3 Situations Where Fill Flash Improves Your Pictures


Smartphones have a lot to do with the decline of fill flash. Their wimpy LED lights are no match for intense outdoor lighting. Additionally, many mirrorless cameras don't have a built-in flash. So even if you wanted to use a strobe, you probably don't have one handy.

The problem is, there are many lighting situations where fill flash will improve your pictures. And with so many affordable external units on the market, such as the retro Godox Lux Senior, it's not a deal breaker to have a compact unit available when needed.

Plus, some cameras do have built-in flashes, such as the popular Fujifilm X100V.

So let's take a look at those situations where fill flash can improve your pictures.

Strong Backlighting

ZF1_1118-Lux-Senior-Flash-1024.jpg Nikon Zf mirrorless camera, Nikkor Z 24mm-50mm zoom, Godox Lux Senior Flash, Aperture Priority set to f/6.3, 1/60th, ISO 160.

Intense backlighting can fool the best of camera meters, resulting in an underexposed subject. And if you spot meter just on the subject's face, then the entire background gets totally blown out.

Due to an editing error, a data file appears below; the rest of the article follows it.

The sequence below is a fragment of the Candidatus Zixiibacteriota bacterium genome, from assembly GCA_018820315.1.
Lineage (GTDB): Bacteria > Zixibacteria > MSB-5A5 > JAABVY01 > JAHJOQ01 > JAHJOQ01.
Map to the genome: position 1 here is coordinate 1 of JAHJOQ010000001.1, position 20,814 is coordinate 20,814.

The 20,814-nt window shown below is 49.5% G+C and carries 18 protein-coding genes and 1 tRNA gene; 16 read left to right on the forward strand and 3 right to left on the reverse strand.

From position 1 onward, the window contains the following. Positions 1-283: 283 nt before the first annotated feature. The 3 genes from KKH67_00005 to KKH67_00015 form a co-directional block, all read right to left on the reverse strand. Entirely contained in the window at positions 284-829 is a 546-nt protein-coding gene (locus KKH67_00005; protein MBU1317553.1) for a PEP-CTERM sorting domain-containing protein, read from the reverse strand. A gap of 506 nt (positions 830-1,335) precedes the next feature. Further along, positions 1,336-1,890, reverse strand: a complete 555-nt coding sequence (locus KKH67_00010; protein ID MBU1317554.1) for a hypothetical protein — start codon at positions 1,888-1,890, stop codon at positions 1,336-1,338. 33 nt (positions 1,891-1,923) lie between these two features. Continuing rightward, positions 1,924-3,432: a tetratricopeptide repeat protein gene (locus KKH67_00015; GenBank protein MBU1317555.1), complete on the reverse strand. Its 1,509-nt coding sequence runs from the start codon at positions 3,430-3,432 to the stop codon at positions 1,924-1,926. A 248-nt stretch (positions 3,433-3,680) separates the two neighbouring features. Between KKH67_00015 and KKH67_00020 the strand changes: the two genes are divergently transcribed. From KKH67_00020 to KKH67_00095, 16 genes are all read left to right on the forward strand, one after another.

But, if you let the camera dictate the exposure, then add a fill flash, you get both background and subject, plus a nice twinkle in the eyes.

Strong Side Lighting

side-light-comparison-1024.jpg Harsh side lighting is almost impossible to control without help, as shown on the left. Adding fill flash to this scene, as shown on the right, helps tremendously.

When sunlight is pouring in from the side, it's not a good look for people shots. And sometimes you can't reposition the subjects, such as events like wedding receptions. Fortunately, adding fill flash will balance out the lighting.

DSCF3346-X100V-Built-In-Flash-1024.jpg Fujifilm X100V camera, NISI Black Mist 1/4 filter, Built-In Flash TTL Mode, Flash Exposure Compensation -0.7, Program Mode (1/200 at f/2.6), ISO 200.

This is a situation where built-in flashes, such as the one included in the X100V, can do an excellent job. I recommend using flash exposure compensation to dial back the output to -0.7. That provides a more natural look.

Brighten Up Dull Lighting

ZF1_1098-Lux-Senior-Flash-2048.jpg My sincere thanks to Victoria for her fantastic work on the other side of the camera. Fill flash with the Nikon Zf. All photos by Derrick Story.

When your subject is in shade, the lighting is even, but can be somewhat dull. You can brighten up expressions with a bit of fill flash, as shown above. Again, dial down the output a bit to render a more natural portrait.

Final Thoughts

Using a flash can help us solve difficult lighting problems. But just as important, supplemental lighting makes our subjects look good. And that's why I think it's a technique worth exploring.